But even in areas of the battlefield which have been covered by housing development there still is archaeological potential. Throughout the project artefacts such as musket balls, grapeshot and buttons dating to the mid 18th century have been found in gardens close the core area of the battlefield. The next stage would therefore be to test this potential by carrying out a garden investigation. If you would like to know more about the garden survey or would like to take part please click here to find out more.
A major element of this project has been the involvement of the local community and will continue to be so in the coming months. Volunteers have already been actively involved in a weekend of field work and assisting with more general enquiries regarding folklore and artefacts recovered by locals in the past. The success of the garden survey will very much depend on the assistance of the local community, especially those who are willing to have their gardens investigated. Thanks must be given to many members of the community who have taken time to rally support, particularly Julie Aitken who has done a great job in encouraging her neighbours to take part.
By far the most successful element of the community project has been the involvement of the local secondary schools Preston Lodge High School and Ross High in Tranent. Schools are the core of the community and it is vitally important to get young people involved and aware of the historical environment around them, especially as Preston Lodge High School is built on the site of the battlefield. The workshops were primarily designed for younger students from S1 – S3 and for those who require learning support. The workshops were artefact based and involved them analysing an object found on an 18th century battlefield using a specially designed worksheet. Pupils would describe and draw their artefacts and record it by measuring, weighing and photographing it. After the workshops pupils had a good understanding of archaeology in general, but more specifically the archaeology of their local battlefield.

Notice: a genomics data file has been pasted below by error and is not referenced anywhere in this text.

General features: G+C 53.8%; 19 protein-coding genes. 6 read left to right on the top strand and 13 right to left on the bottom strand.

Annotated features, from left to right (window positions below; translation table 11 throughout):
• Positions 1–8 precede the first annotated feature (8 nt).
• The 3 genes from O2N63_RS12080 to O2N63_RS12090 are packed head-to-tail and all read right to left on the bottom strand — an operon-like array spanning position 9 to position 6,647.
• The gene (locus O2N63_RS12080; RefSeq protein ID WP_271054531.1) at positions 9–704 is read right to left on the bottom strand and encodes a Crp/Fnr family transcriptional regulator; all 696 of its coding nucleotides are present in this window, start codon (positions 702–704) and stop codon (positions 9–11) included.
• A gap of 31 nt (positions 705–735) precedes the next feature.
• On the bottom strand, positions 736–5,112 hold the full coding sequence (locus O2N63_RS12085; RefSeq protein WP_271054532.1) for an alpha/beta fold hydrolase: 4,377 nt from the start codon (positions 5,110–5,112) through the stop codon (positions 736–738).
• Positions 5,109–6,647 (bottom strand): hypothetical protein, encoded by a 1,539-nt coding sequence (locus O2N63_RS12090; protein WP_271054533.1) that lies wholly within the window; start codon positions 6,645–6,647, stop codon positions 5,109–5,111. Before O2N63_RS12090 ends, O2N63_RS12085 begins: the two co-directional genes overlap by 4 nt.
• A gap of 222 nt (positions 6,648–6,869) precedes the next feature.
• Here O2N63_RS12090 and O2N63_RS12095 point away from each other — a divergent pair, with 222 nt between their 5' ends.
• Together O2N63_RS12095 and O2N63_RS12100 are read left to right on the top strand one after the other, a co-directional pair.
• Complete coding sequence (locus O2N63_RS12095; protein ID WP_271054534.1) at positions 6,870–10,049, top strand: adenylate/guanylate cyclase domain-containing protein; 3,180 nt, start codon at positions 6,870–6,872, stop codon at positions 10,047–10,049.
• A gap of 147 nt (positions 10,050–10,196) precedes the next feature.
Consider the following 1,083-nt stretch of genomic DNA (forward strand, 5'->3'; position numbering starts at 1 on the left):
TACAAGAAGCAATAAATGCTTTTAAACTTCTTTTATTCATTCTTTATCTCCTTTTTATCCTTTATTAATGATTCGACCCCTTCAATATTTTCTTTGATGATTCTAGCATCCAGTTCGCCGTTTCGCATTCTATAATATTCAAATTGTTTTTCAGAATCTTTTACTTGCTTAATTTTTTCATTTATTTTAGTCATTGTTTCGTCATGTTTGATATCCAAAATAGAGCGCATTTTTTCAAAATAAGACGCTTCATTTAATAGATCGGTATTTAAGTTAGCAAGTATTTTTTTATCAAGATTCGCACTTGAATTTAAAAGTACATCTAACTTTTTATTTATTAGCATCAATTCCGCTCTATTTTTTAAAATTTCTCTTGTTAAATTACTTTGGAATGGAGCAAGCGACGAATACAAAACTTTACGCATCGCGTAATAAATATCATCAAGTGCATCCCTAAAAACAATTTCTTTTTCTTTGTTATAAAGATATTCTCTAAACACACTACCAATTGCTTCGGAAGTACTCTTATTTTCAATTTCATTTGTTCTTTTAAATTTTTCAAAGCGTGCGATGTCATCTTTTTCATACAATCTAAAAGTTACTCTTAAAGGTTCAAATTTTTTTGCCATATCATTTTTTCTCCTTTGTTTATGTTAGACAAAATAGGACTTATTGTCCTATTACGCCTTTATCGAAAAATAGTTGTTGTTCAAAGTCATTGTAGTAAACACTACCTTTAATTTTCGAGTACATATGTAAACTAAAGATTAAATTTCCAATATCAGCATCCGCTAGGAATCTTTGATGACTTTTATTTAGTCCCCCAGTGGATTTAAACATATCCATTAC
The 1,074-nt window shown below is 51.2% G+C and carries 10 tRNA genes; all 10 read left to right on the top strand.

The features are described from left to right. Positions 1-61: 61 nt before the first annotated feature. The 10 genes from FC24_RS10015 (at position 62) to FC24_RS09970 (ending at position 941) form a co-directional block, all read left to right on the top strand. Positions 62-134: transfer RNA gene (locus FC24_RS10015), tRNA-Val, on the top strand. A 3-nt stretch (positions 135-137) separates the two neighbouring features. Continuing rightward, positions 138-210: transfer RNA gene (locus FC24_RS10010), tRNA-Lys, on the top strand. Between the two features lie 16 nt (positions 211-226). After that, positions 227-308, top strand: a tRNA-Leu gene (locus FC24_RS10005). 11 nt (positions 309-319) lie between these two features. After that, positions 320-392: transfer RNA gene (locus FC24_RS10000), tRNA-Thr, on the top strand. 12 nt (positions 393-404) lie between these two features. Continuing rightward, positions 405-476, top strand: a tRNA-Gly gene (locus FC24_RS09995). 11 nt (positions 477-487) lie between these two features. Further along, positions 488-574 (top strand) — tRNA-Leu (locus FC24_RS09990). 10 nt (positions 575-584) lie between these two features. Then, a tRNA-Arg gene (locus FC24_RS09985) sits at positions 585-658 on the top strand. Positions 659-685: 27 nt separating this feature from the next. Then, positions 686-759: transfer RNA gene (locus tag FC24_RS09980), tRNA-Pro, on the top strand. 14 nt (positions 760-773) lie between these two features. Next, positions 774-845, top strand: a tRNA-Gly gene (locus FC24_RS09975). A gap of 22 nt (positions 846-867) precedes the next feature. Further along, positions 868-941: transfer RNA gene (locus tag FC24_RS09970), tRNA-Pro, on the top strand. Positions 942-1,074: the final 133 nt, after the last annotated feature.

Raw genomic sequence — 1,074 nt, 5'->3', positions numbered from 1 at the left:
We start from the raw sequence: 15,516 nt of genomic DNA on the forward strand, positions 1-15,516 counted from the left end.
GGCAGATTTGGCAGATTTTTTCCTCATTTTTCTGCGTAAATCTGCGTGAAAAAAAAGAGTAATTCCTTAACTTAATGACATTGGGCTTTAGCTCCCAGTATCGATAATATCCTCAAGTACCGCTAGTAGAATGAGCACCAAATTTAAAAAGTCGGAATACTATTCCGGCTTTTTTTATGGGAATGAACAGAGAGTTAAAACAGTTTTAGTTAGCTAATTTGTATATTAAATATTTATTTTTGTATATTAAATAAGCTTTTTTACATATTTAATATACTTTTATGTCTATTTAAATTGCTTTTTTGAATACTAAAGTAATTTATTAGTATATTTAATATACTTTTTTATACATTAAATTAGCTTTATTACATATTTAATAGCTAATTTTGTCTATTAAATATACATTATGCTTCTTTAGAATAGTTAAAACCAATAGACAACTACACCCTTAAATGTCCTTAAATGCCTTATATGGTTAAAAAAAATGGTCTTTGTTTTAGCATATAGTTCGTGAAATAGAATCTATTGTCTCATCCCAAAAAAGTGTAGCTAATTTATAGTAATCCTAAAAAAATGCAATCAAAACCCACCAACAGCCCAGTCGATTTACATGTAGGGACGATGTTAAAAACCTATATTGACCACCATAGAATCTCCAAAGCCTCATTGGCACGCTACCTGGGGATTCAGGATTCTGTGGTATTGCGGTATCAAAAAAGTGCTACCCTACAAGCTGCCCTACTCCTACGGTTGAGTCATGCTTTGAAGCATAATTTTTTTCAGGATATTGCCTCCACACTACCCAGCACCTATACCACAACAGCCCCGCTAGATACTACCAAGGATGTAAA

Over the last six months it has been estimated that over two hundred pupils in Prestonpans and Tranent have had the opportunity to learn about the archaeology of the battlefield and have experienced close contact with battlefield material which may lie under their feet. The workshops have been very beneficial and have evidently sparked interest in their local archaeological and historical environment.
An article relating to these workshops appeared in an edition of the Times Educational Supplement Scotland (TESS) and can be found on the Media page, or by clicking here.
The project is still very much ongoing and we are expecting the results to be good in the core area of the battlefield, which will be commencing in the next few months and with the small scale excavations at Tranent Church and the Community Centre.
Assistance from the local community is vital for the success of the project and it isn’t too late to help out in the garden survey or by giving us any information you may know about any artefacts found in the local area.